Our popular yearly programme of the year’s best animate shorts is one of the strongest collections in a long time, celebrating the sheer diversity of the animated art form. Including the Oscar winning Ryan.
Screened as part of NZIFF 2005
The rise and rise of creative, hands-on auteur animation continues. As long as people draw, sculpt or harbour the desire to make objects move without strings attached, there will be a plentiful wellspring from which to draw. This year saw one of the strongest collections of submitted material for a long time. The sheer volume of richly deserved praise for Ryan made that a compulsory inclusion; the unbridled joie de vivre of Workin’ Progress gave us a ‘best opening film ever’. The rest of the programme celebrates the sheer diversity of the animated art form. Yes indeed, this has been a fine year.
Pure magic. A happy troupe of workers build a skyscraper, swinging all the time to a catchy tune from a bygone era.
An enigmatic mix of hard-boiled narrative and punk-jazz spoken poetry light the path for this stroll through a painted-over environment.
Homicidal maniacs aren’t born – they are created; by the little things. A hilarious insight into the myriad travails of one poor fellow’s very bad day.
Fascination factor – 10/10. Jazz master Stan Getz provides a perfect bebop background that perfectly synchronises with a mechanism of mind-bending ingenuity. Almost too much fun!!
Paced like a speeding car driven by a madman who has just swallowed a cat, this film explores the gritty underside of guerrilla filmmaking.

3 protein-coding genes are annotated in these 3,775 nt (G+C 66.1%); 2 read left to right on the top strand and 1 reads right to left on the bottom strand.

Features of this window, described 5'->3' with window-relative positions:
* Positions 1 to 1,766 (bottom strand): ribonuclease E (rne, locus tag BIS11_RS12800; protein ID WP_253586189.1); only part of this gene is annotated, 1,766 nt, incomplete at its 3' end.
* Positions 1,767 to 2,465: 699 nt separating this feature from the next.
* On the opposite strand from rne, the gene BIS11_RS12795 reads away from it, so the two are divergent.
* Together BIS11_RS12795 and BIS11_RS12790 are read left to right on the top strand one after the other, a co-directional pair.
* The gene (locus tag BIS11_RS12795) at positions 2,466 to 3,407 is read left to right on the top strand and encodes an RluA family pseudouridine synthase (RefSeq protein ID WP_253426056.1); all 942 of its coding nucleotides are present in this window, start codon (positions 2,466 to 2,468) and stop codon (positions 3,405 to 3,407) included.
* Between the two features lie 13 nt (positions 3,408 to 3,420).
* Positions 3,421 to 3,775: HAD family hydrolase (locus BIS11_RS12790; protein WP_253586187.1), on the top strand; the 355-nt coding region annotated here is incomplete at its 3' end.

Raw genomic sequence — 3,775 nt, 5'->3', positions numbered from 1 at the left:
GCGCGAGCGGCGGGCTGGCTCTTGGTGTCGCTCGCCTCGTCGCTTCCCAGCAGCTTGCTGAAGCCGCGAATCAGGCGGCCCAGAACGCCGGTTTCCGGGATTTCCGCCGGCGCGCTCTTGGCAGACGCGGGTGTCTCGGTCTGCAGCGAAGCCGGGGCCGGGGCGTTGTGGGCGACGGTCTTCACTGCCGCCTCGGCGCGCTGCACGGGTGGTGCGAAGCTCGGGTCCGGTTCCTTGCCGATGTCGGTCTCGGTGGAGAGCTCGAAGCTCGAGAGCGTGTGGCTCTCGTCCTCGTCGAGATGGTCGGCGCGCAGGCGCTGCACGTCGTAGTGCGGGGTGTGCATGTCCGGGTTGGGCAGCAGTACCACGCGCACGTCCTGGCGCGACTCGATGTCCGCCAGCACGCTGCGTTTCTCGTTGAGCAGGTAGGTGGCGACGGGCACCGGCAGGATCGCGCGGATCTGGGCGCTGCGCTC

Masterful multiscreen mixed media, style. A mad scientist or dispassionate inquirer (you decide) creates an entire micro-society.
To watch this film is to finally understand the experience of people with obsessive-compulsive disorders.
Virtuoso pixellation; a veritable Energiser bunny of the technique.
Somewhere out there between sleep and reality… there is a cat and a cow. Cursed insomnia!
The grand master of US indie animation propels his latest hilarious short film onto our screen. And we are pleased to report it is vintage Plympton. Laugh until you bark!
Part homage, part documentary - a triumph of style and substance. Landreth chronicles his experience in befreinding the fragile, but prodigiously gifted Canadian animator, Ryan Larkin, who made four films (one nominated for an Oscar) before retreating to 20 years of homelessness as a panhandler in Montreal.
The bizarre tale of a doomed airship expedition that Jules Verne forgot to write is executed in layer upon layer of amazing silhouettes. This stunning work receives our nomination for next year’s Oscar.